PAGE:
/ Provost's Office

Animal Care and Use Committee

Hope College recognizes the value of and endorses the judicious use of animals in research and teaching. The college ensures the humane and ethical treatment of all animals used for this purpose.

INFORMATION FOR INVESTIGATORS

Who must apply for vertebrate animal use?

All individuals proposing to use live vertebrate animals in their training, teaching or research at Hope College must submit an application to the Hope College Animal Care and Use Committee (HCACUC) for review and approval. This is required by Public Health Service (PHS) Policy (PHS 2002) in order to meet requirements of the Animal Welfare Act (AWA 1990) and Regulations (PL 89-544; USDA 1985). Before HCACUC will approve an application, individuals whose studies involve live vertebrate animals must complete required training, including a CITI course module.  Grant applications submitted to agencies such as the National Science Foundation (NSF) and the National Institutes of Health (NIH) will require an approved application from the HCACUC for the proposed work.

Application for Vertebrate Animal Use

Applications are available internally or through a log-in on an off campus computer. When completing the application, please be aware that copies of applications may be released to the public under the Michigan Freedom of Information Act. If there is a request for your application, you will be notified prior to release. If you should receive inquiries from the public concerning your project, please contact the current chairperson of the Hope College Animal Care and Use Committee.

GENERAL INFORMATION AND INSTRUCTIONS

At Hope College, we care about the humane treatment and judicious and safe use of all animals. College policy and federal law require a review of projects for vertebrate animals. At Hope College the review is conducted by the Hope College Animal Care and Use Committee (HCACUC).

Principal investigators and course instructors must obtain approval from HCACUC before initiating any research, teaching or outreach project involving the use of vertebrate animals. HCACUC's principal areas of concern are housing and husbandry, animal health, veterinary medical care, minimization of pain, discomfort or distress, and the proficiency of personnel.

HCACUC approval must be obtained prior to any changes in approved protocols. 

Post-Approval Monitoring

The purpose of the Post-Approval Monitoring (PAM) Program is to ensure that research and teaching activities that involve live, vertebrate, non-human animals are conducted in accordance with all applicable federal laws, regulations and policies, and are consistent with the Principal Investigator’s (P.I.) IACUC-approved Animal Care and Use Protocol. In addition to providing continuing IACUC regulatory oversight of animal activities, PAM should also serve as a valuable educational tool with the goal of achieving a culture of openness and compliance.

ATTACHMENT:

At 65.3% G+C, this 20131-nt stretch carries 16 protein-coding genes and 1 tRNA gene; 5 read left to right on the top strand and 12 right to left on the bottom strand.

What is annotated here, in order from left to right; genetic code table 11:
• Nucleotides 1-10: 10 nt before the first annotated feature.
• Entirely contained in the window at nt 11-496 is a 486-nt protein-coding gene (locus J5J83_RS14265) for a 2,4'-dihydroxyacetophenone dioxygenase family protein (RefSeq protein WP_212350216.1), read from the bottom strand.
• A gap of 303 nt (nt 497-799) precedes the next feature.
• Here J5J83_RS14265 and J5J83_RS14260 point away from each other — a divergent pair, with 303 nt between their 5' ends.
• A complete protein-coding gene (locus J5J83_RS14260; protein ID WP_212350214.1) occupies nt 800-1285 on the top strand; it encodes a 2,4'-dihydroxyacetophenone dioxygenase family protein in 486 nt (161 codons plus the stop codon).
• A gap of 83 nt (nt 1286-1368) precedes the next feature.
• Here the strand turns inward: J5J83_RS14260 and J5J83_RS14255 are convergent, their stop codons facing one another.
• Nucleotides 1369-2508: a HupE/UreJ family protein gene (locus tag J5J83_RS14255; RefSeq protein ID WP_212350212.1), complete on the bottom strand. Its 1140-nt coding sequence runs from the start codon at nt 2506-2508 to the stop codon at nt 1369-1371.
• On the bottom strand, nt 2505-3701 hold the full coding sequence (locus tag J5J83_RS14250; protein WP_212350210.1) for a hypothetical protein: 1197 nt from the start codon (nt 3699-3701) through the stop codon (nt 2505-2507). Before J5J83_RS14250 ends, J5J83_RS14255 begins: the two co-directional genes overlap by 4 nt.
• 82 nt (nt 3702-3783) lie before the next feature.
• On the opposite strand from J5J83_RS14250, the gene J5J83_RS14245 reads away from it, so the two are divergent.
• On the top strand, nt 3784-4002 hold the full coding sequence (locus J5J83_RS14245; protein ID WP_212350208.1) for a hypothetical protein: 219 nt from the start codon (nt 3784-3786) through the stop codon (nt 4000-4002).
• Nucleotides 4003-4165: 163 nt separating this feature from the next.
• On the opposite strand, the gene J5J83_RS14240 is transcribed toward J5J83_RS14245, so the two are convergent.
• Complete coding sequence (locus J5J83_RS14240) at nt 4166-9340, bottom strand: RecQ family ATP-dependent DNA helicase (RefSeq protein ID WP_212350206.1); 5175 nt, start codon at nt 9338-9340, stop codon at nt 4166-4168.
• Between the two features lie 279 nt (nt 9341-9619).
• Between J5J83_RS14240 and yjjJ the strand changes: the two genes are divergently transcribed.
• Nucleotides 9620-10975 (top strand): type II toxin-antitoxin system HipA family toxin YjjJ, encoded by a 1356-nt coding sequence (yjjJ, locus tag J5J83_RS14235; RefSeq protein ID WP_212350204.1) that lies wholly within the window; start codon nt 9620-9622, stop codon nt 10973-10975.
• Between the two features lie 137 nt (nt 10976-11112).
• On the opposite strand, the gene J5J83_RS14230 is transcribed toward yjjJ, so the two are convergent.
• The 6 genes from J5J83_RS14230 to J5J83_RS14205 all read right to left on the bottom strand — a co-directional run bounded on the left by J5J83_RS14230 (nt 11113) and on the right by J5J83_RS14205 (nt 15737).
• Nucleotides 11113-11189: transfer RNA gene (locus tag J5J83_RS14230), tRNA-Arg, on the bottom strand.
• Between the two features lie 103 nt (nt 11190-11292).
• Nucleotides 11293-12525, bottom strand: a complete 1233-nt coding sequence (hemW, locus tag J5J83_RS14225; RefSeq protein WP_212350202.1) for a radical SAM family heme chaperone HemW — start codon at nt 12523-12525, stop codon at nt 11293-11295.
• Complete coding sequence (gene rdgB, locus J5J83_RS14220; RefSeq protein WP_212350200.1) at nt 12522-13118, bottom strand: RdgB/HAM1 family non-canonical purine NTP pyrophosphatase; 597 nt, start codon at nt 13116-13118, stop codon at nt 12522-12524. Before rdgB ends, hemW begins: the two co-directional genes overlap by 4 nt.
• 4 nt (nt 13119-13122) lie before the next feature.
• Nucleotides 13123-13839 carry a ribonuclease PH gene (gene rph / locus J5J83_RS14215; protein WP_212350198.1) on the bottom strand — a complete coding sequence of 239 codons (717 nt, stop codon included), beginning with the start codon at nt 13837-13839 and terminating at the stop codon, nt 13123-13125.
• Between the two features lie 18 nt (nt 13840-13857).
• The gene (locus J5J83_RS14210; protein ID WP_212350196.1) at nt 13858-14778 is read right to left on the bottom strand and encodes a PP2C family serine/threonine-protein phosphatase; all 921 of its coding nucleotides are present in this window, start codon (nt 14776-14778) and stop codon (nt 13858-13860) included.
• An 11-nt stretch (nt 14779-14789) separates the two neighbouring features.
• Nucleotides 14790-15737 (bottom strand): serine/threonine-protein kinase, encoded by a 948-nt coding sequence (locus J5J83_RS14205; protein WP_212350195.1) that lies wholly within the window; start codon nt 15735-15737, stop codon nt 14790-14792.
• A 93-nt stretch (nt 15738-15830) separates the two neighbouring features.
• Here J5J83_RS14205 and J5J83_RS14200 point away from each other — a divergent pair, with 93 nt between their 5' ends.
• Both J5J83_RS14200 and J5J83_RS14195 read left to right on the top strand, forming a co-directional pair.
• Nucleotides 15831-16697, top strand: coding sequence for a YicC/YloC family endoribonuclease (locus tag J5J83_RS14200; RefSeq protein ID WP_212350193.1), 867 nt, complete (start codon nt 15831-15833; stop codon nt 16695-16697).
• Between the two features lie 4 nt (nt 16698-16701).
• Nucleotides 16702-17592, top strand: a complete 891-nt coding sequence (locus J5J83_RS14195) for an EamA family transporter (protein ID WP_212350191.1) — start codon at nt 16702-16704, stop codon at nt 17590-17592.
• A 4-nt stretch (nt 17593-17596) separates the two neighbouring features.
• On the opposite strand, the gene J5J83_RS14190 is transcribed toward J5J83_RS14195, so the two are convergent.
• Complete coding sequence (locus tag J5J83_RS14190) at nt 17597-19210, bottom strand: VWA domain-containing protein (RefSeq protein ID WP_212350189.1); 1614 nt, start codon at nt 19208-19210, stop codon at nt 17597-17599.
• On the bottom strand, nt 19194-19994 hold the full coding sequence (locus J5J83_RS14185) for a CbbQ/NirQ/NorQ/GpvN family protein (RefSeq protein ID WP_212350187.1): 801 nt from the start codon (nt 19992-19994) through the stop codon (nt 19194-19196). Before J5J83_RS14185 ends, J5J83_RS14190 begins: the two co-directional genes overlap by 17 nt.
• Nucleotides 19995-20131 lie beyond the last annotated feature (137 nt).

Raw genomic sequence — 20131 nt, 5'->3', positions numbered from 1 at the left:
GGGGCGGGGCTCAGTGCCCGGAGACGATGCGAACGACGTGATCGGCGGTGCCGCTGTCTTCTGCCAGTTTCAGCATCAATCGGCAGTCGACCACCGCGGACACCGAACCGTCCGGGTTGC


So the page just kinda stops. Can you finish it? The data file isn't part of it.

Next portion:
The goal of the Hope College Animal Care and Use Committee (HCACUC) is that each approved protocol will go through the PAM process at least once, and some protocols will be evaluated more frequently than that. A Committee member will be assigned a protocol, and through the Chairperson, will coordinate a time to meet with the PI. This meeting may coincide with surgeries, behavioral testing or other activities (such as restraint) so that procedures may be observed. It is the goal of the HCACUC to be as unobtrusive as possible, while still fulfilling its responsibilities.

There will be a brief discussion about how the project has been going, with particular focus on any deviations from the protocol or adverse events experienced. Any deficiencies or deviations from the approved protocol (including amendments) will be noted and corrective actions and timelines will be established at the time of the visit. The PAM report will be provided to the HCACUC for review and discussion (via email if a regularly scheduled Review meeting is not imminent). The PI will be given the final report. If the deficiency or deviation is considered significant, is not corrected within the allotted timeframe, or if there are repeated deficiencies or deviations, the HCACUC will determine any further corrective action. OLAW, and/or USDA will be notified as appropriate, based on corrective action taken and per agency requirements.

The HCACUC understands that unforeseen outcomes are a natural part of animal research. The goal of PAM is not to be punitive, rather to be helpful in resolving problems and supporting an atmosphere of transparency while fulfilling its responsibilities as outlined by federal agencies.